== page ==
NBN Buzz is a weekly wrap up of everything that's going on with Australia's largest infrastructure project. For previous editions visit our NBN Buzz page.
Does size matter?
Internode boss Simon Hackett has been one of the most vocal critics of the National Broadband Network’s structure and the way it will reshape the telecommunications landscape. Hackett cited the now time-tested adage that ‘size equals success’ in the NBN world as the most prominent – though not only – reason to accept a takeover offer from rival iiNet.
This merger will create a player with almost 900,000 subscribers, enough to compete with Telstra and Optus. Indeed The Australian brings us this report showing how more consolidation is expected for a sector that’s saturated with providers.
But there’s one man who thinks this is all too premature.
Exetel chief executive John Linton has dismissed the size priority amongst ISPs as “the sheerest nonsense” in a direct response to Hackett’s claims. As explained in this Delimiter article, Linton contests that it’s “anyone’s guess” how the NBN will influence the market if and when it’s built.
It’s true that a number of smaller ISPs are hoping to utilise aggregated services from the mid-tier ISPs to roll out a national presence, but there’s a problem with this option. First and foremost the pricing hasn’t been decided yet, so it’s hardly firm ground to stand upon. But it also makes the smaller ISP vulnerable to the whims of their mid-tier provider. And all that assumes there’s enough competition amongst the mid-tiers to offer a competitive price.
Finally, Linton’s reminder that Labor might lose the next election and spark a restructuring of the NBN is seriously hypothetical. Putting polling aside, Shadow Communications Minister Malcolm Turnbull has spent a substantial amount of time convincing the electorate that there’s very little a Coalition government would do reforming the NBN.
Unproductive productivity posturing
Speaking of the Coalition, as we settle in to the new year Shadow Treasurer Joe Hockey has nominated the NBN as the opposition’s primary target. In an interview with the Sydney Morning Herald, Hockey made the unusual claim that the NBN detracts from productivity.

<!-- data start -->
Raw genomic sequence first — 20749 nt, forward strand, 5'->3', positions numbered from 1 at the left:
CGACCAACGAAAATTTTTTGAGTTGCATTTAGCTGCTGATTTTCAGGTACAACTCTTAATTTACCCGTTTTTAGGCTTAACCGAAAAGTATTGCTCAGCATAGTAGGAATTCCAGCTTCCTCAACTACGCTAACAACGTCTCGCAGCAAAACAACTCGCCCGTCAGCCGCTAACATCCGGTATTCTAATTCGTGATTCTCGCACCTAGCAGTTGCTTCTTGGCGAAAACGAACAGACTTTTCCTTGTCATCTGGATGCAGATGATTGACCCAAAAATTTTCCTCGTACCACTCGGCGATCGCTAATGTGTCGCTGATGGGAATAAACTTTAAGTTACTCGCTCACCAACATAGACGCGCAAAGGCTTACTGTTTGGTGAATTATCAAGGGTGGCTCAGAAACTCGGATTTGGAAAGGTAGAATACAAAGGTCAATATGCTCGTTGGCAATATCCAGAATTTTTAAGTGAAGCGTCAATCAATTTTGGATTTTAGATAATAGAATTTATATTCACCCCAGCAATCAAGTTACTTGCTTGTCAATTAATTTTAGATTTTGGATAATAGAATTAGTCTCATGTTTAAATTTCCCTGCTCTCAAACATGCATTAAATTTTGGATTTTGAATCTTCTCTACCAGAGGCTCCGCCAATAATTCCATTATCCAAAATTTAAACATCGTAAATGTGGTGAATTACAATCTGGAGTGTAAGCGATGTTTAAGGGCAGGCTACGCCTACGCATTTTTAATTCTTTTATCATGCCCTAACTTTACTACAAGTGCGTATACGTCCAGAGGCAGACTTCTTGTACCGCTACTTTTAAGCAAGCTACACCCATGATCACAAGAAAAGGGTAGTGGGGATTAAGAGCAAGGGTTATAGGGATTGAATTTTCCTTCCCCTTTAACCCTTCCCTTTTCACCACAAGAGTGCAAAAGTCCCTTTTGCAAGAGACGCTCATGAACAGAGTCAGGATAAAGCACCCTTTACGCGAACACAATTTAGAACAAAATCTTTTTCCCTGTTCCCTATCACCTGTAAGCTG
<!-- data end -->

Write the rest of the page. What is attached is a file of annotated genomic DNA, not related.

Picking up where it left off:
Treasurer Wayne Swan fired back at his counterpart’s claims, arguing that if Hockey had his way we’d still be using two cans and a ball of string.
It should be pointed out, however, that Hockey’s claims were in the context of a discussion about price. Given that his second nomination for themes of 2012 was productivity, it’s quite conceivable that he was trying to argue that the project’s $36 billion price tag could be used in other ways to increase productivity – not that the project itself decreases it. His leader has suggested road building.
It's hardly a productive discussion. Higher internet speeds for public institutions, businesses, schools, and homes increases productivity – we all know this on an instinctual level from every time we’ve seen that hourglass turning. That’s on the demand side.
On the supply side, the consolidation amongst ISPs (assuming Linton is wrong) will increase productivity because the same national services will be provided by a smaller number of players. Given that our banking sector has four real participants and our supermarket sector has two, the idea of three or four major ISPs is hardly a stretch.
NBN Co's showdown with the nation’s largest ISPs is set to come to a head today. The battle is over the one-year contracts NBN Co has drawn up for wholesale broadband services. The major ISPs were supposed to have until January 12 to sign it however Telstra and Optus have yet to sign. Primus today relented, and Fairfax is reporting iiNet (now with Internode in tow) have signed.
Given that ISPs that don’t sign the wholesale broadband agreement won’t be able to add new customers to the NBN, something had to give. It appears that it was NBN Co.
According to The Australian Financial Review, NBN Co has made some last-minute concessions to the ISPs and while a spokesperson for the government-owned broadband company declined to offer a deadline, discussions were said to be ongoing. In the meantime, iTNews is reporting NBN Co distributed "transition arrangements" to providers yesterday allowing them to sign new greenfield fibre customers until the end of the month.
Meanwhile, another battle is being waged that’s set to come to a head next week. It’s of course Telstra’s structural separation (SSU) undertaking and the Australian Competition and Consumer Commission will not be accepting submissions after January 16. So far, the latest version of Telstra’s SSU has received a better reception from the telcos and they’re expected to finally relent and leave it to the ACCC to find fault with it.
While many tech-savvy onlookers are asking when the NBN cables are coming to town, they can keep themselves preoccupied by asking whether the NBN bus is coming to town. The 23-tonne “mobile interactive discovery centre” – a driving brochure – was at Rosny Park this week, which is east of Hobart, to help answer the questions of curious bystanders.
Relations are less harmonious between NBN Co and a number of residents in various districts around the country angry at the planned construction of towers up to 40 metres high in their suburbs to support the fixed wireless network of the NBN.
And finally, now that Simon Hackett has sold Internode to rival ISP iiNet after ten years of ongoing discussion with rival boss Michael Malone, he’s revealed to The Australian what luxury he will afford himself with the $30 million in cash from the deal. He’s going to buy a plane.